A short gallery of images from the trip, photographed by Nicolas while he was sitting in a car, waiting for a train to pass or simply not shooting the commissioned video or still images. Once the commissioned project is published, we will share more of our work in India.Read More
Kampot province produces salt for the local market - a total of 80,000 tons of salt per year from more then 3 million hectares of land is distributed around the country.Read More
ive months ago I decided to take a break from assignment photography to travel up Cambodia’s Tonle Sap river in a past-its-prime wooden fishing boat. At the time the idea was to step back from the constant pressure to produce and publish news stories in order to enjoy travel for travel’s sake - something that, despite having been on the road for at least five months of 2014, I hadn’t done in many years. Several months later, when an innovative non-profit organization approached us about the possibility of expanding the trip to cover the entirety of the Mekong River through five countries, no one was more surprised than me.Read More
This project has been in the making for many years. It started off as a feeling. When I first got to Cambodia, I felt I had arrived in a place were anything was possible. Cambodia was booming with opportunity, and it was deeply forgiving of mistakes. It was the ideal place to set up as 24-year-old photographer with very little experience in the freelance market, and I started off by looking for jobs to keep me afloat. It was a slow start, as all freelance photographers can probably relate to; small jobs here and there, the odd big contract and a lot of time for blog posts, internet updates and importantly personal projectsRead More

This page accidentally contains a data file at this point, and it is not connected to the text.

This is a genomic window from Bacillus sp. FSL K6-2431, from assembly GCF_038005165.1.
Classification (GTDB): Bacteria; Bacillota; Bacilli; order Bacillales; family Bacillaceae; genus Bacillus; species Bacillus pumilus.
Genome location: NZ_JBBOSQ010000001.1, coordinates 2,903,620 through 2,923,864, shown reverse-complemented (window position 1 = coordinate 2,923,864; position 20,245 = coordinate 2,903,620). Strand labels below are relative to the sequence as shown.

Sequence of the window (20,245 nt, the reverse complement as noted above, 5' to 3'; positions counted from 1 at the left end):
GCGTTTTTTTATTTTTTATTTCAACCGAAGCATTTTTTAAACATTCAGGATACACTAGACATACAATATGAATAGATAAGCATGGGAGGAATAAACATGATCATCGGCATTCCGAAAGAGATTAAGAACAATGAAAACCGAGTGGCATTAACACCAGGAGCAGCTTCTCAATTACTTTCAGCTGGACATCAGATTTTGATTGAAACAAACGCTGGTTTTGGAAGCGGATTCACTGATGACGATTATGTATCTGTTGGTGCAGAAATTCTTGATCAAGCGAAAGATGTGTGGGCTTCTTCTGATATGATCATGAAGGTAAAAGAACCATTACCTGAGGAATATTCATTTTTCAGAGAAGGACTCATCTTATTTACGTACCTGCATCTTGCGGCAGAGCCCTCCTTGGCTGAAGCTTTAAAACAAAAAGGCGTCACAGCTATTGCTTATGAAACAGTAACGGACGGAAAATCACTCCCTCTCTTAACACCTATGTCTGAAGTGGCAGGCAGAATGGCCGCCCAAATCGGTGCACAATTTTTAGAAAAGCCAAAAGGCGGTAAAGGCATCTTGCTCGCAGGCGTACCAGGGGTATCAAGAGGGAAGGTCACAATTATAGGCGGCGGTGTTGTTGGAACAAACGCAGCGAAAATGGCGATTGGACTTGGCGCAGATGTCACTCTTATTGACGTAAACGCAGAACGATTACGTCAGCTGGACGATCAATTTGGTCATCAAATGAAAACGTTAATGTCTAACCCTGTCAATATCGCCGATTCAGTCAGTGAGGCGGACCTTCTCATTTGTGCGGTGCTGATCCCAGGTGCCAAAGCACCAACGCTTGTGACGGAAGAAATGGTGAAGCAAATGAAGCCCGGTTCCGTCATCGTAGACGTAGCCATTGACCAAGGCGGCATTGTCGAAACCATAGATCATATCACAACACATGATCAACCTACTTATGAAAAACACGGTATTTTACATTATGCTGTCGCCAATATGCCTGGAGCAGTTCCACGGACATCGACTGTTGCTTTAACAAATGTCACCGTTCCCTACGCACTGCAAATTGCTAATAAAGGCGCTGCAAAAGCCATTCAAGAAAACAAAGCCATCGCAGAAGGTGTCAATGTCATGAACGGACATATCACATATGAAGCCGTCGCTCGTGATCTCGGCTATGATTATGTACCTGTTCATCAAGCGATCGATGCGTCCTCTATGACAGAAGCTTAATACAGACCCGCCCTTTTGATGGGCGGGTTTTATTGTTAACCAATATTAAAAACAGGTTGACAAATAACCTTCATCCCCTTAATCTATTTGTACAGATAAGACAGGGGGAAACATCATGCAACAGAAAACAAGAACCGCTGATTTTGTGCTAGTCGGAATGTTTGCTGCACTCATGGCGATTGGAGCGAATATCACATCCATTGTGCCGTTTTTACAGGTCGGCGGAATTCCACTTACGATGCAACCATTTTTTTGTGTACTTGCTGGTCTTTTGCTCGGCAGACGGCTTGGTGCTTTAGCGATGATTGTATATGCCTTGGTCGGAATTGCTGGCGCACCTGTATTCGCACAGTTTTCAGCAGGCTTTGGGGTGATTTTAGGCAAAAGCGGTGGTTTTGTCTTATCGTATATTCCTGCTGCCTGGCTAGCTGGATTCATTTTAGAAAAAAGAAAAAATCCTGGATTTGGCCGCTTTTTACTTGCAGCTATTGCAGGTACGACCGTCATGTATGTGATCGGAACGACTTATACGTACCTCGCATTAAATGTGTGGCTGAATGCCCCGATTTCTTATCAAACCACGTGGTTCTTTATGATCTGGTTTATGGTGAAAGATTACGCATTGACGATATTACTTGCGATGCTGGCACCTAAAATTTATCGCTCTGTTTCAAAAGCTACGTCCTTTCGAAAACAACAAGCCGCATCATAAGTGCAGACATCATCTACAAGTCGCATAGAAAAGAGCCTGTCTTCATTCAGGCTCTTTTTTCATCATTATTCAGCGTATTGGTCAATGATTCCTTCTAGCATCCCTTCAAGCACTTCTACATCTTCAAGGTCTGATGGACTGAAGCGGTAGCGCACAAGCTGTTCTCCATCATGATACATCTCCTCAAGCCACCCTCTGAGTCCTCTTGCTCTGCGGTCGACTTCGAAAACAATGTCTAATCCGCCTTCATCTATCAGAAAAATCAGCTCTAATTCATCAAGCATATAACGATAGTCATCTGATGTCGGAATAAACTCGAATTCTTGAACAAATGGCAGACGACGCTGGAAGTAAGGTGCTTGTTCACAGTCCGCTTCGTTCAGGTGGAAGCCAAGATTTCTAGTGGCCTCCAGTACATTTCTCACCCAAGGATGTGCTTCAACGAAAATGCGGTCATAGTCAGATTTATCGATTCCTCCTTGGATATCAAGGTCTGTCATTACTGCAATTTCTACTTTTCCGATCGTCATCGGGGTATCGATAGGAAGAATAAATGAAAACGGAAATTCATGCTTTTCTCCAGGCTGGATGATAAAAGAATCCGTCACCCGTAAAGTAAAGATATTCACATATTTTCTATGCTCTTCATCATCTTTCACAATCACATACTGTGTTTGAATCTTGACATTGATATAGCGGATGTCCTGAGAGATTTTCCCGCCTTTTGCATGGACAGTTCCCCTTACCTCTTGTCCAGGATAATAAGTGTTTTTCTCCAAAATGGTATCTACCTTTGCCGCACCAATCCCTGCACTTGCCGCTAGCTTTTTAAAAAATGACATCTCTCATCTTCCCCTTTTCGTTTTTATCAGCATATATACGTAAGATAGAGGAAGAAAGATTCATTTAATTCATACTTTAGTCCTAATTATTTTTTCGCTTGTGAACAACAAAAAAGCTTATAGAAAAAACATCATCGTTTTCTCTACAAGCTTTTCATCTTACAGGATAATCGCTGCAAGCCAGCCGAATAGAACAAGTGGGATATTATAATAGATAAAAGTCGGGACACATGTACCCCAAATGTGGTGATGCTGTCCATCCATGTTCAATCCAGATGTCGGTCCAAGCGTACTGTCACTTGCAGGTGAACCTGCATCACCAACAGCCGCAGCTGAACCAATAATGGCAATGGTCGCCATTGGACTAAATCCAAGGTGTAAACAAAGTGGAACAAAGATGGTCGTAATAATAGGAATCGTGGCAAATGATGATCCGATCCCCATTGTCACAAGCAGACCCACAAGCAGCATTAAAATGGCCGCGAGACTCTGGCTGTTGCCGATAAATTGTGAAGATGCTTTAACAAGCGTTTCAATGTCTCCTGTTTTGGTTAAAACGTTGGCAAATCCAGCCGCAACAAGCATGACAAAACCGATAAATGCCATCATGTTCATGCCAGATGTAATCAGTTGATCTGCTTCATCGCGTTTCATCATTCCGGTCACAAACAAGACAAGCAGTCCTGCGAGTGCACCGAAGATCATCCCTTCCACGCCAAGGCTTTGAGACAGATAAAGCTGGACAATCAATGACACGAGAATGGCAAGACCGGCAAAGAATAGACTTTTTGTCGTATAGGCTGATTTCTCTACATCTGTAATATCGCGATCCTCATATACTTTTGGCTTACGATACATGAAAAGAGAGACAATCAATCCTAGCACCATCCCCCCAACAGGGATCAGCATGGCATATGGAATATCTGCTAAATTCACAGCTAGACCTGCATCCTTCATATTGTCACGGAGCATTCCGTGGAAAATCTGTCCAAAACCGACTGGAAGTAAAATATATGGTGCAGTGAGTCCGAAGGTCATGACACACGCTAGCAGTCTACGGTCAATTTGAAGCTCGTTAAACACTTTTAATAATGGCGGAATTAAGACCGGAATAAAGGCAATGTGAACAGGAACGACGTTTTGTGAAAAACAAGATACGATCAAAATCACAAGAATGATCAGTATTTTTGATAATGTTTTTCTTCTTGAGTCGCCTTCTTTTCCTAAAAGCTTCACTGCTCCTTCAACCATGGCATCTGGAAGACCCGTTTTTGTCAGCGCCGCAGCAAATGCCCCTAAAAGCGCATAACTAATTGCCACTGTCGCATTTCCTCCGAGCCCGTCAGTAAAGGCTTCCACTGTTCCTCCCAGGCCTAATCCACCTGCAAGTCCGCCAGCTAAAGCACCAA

It's been a very exciting year for us, with our members working on stories in fifteen countries throughout Asia, Europe and the Middle East.
Having produced a really diverse range of material we wanted to share some of our favourite stories with you, which is why we decided to create the first annual Ruom Magazine.
We tried to make it as engaging as possible so hopefully everyone will find something that fits their social reportage appetite in here.Read More
After a three year hiatus Bon Om Touk, or the Cambodian Water Festival, returned to the Kingdom last week. Meant to mark the the reversal of the flow of the Tonle Sap river – and the associated fishing and agricultural fertility that brings – the festival is one of the biggest holidays in Cambodia. Over three days of races, long boat crews from all over Cambodia converge on the capital, seeking to win honour (and hopefully a piece of the prize money) for their home towns. Despite the historical and cultural importance of the festival, the tragic stampede incident in 2010, which saw roughly 250 dead and 750 injured led to the suspension of the event for three years – though strong arguments could be made that the government, fearing large gatherings of people during the past year of civil unrest, had ulterior motives for cancelling last year’s celebration.Read More